The Fisterra way

4 Stages / 120 km

Everything you need to know about the Way to Finisterre and Muxía

Get ready to discover the Way to Finisterre, the Way to the end of the World, kilometer zero of all the Caminos de Santiago . A place where the Celts worshiped the sun with mysterious rituals and sacrifices. But that a long time later, pilgrims from all over the world continue to come to purify themselves and burn their garments. 

This Trail has become popular in recent years, as more and more walkers are attracted by the wildness of the ocean and its spectacular sunset , considered one of the most beautiful in the world.

Sunset on the Way to Finisterre


Brief history of the Camino a Finisterre 

Its history begins many centuries ago, when the Romans lived convinced that the earth was flat, a kind of solid plate that floated on a mysterious and enigmatic ocean, the so-called Mare Tenebrosum.  Finisterre, or Finis Terrae , was considered the last place on Earth .

The Ara Solis

But this Way was already considered a place of pilgrimage for the Celts, who chose it as an important place of worship to the sun, the Ara Solis . Here the king star was seen for the last time each day, beginning the great mystery, the world of the dead or the island of eternal youth. 


Therefore the route was born as a pagan path that had nothing to do with Christianity. However, with the discovery of the remains of the Apostle Santiago and the Christianization of the peninsula , it did not take long to join the network of roads frequented by pilgrims heading to Compostela. After the consolidation of the Camino de Santiago in the Middle Ages, more and more pilgrims decided to continue their journey to Finisterre, in search of the supernatural mysticism that surrounded A Costa da Morte.   

But Christianity is also part of the history of the Camino a Finisterre. It is said that the apostle himself destroyed the altar of the Ara Solis on his pilgrimage through the peninsula, building in its place the hermitage of San Guillermo, currently missing.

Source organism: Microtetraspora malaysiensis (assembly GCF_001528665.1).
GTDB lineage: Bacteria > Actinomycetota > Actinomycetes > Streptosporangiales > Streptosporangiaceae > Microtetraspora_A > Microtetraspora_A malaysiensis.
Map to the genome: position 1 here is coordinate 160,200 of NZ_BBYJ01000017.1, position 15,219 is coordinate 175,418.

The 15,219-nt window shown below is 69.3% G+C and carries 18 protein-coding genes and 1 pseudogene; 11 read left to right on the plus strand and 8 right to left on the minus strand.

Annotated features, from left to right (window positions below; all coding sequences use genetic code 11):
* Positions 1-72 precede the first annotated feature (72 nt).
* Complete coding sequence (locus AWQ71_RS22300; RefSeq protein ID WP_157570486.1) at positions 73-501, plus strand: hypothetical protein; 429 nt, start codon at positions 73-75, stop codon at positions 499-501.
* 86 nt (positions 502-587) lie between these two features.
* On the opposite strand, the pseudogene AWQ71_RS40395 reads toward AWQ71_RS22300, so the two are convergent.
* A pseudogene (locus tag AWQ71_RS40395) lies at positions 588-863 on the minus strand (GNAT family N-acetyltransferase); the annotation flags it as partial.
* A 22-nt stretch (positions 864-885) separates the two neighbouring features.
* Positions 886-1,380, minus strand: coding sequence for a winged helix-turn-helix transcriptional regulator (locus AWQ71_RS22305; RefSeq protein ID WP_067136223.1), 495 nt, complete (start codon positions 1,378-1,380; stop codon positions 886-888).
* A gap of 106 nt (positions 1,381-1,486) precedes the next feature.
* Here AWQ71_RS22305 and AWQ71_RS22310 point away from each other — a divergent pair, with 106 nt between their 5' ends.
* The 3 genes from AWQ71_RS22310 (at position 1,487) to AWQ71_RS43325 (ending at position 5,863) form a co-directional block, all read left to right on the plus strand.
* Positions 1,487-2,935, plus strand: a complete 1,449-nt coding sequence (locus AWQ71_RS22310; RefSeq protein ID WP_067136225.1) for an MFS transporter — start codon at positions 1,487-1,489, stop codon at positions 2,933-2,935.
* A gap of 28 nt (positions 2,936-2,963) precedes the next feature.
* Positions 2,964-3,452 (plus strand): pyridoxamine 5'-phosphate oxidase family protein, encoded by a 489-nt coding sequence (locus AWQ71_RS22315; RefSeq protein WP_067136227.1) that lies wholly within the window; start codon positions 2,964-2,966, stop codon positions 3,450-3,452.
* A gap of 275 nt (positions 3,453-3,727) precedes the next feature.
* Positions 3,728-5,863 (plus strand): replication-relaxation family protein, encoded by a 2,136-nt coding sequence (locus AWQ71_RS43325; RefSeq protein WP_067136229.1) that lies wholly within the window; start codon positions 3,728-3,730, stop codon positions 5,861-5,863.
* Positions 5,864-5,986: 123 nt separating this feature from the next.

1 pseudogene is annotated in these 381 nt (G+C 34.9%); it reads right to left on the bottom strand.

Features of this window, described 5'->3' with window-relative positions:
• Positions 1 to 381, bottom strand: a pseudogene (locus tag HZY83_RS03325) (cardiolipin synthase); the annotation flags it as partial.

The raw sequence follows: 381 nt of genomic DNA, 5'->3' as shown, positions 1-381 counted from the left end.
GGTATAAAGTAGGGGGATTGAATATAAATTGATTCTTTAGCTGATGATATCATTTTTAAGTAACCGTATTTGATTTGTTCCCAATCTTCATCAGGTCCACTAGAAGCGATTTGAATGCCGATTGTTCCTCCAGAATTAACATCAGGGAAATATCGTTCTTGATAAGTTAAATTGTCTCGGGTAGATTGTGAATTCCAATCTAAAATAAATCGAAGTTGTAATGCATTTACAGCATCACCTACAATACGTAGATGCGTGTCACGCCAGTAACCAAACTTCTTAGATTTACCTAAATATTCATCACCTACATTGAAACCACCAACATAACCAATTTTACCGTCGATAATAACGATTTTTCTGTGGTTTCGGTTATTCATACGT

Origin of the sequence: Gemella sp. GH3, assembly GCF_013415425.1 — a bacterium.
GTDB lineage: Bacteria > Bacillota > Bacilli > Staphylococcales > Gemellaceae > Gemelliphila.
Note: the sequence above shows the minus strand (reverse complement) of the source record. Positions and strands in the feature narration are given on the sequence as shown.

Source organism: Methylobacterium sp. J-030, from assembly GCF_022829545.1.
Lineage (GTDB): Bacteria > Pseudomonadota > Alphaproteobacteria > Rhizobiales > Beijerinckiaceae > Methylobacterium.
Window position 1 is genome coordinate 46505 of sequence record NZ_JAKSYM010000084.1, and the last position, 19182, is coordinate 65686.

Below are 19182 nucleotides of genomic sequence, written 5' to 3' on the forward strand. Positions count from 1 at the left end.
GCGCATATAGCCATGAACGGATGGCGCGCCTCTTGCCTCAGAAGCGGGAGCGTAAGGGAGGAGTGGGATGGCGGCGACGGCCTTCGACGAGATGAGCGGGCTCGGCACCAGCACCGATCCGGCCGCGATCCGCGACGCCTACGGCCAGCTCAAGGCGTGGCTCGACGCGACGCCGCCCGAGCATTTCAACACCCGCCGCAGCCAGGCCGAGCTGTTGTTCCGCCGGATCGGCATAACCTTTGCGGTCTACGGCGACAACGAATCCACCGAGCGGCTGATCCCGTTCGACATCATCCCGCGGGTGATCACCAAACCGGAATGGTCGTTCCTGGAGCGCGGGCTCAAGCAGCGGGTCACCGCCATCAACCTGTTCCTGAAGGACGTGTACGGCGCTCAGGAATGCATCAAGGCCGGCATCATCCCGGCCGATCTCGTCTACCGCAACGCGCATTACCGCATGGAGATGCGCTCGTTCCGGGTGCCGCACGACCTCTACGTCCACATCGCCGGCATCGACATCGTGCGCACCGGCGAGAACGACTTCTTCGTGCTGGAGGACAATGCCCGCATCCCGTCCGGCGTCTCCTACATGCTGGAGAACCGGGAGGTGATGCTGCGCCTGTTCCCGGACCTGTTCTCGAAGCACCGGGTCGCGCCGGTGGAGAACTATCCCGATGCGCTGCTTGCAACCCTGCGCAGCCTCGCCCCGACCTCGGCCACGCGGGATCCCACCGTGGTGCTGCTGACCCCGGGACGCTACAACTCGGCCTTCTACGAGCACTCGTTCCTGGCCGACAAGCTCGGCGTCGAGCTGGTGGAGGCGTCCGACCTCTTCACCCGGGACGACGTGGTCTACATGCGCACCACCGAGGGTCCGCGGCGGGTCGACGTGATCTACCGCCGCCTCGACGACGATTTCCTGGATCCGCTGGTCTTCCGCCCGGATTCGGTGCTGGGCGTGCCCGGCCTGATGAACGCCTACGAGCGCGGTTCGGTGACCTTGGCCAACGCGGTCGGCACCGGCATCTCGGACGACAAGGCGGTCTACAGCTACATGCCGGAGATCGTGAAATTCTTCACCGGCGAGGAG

The Codex Calixtino also states that the remains of the apostle were transferred to Duio, a town near Finisterre, to request the consent of the king and be able to bury them. According to legend, the passage of the apostle’s disciples through this place was a trap that Queen Lupa designed to prevent the saint from being buried in Galicia. 

Like the rest of the Caminos de Santiago, the Camino a Finisterre underwent a great development in the Middle Ages. However, it also registered a significant decline from the 16th century. 

Starting in the 20th century, the regional administrations, associations and entities once again valued the Way to Finisterre. They carried out important tasks of dissemination and promotion and created their own pilgrimage certificates, such as the Fisterrana and Muxiana

Signposting of the Way to Finisterre  

The signage of the Way to Finisterre is perfect throughout the route. You will find every few kilometers the typical kilometer marker as well as the yellow arrow. The division of the Way between Muxía and Finisterre is also perfectly signposted with kilometer markers in both directions. 

As in almost all routes, you have to be especially careful with the signs. Since it is common for accommodation and restaurants to try to attract pilgrims by placing arrows and unofficial signs to guide pilgrims to their establishments. 

Stages of the Way to Finisterre 

As you may already know, the Camino a Finisterre is the only one of the Caminos that has Santiago de Compostela as its starting point . The usual thing is that pilgrims who finish any of the Jacobean routes in Santiago, decide to extend their trip beyond the Cathedral.

There are several routes to End ISTE rre, the most popular features 99 km from Santiago to Finisterre and can be done in just five days. If you have more time, we recommend lengthening the route a little more and doing the Finisterre and Muxía Way 

Virxe da Barca Sanctuary in Muxia

As for its difficulty, it is a fairly quiet route and without major slopes . You will find very interesting towns, such as Ponte Maceira , listed as one of the Most Beautiful Villages in Spain. You will pass through picturesque rural villages, country houses, crossroads and countless granaries. The rain will become your travel companion and you will end up falling in love with misty mornings walking through the lush Atlantic forests.


From Santiago to Finisterre

From Finisterre to Finisterra

5 nights of accommodation
Baggage Transport
Travel Insurance

From Santiago to Muxía

From Santiago to Muxía (90km)

6 nights of accommodation
Baggage Transport
Travel Insurance



Transporte de equipaje


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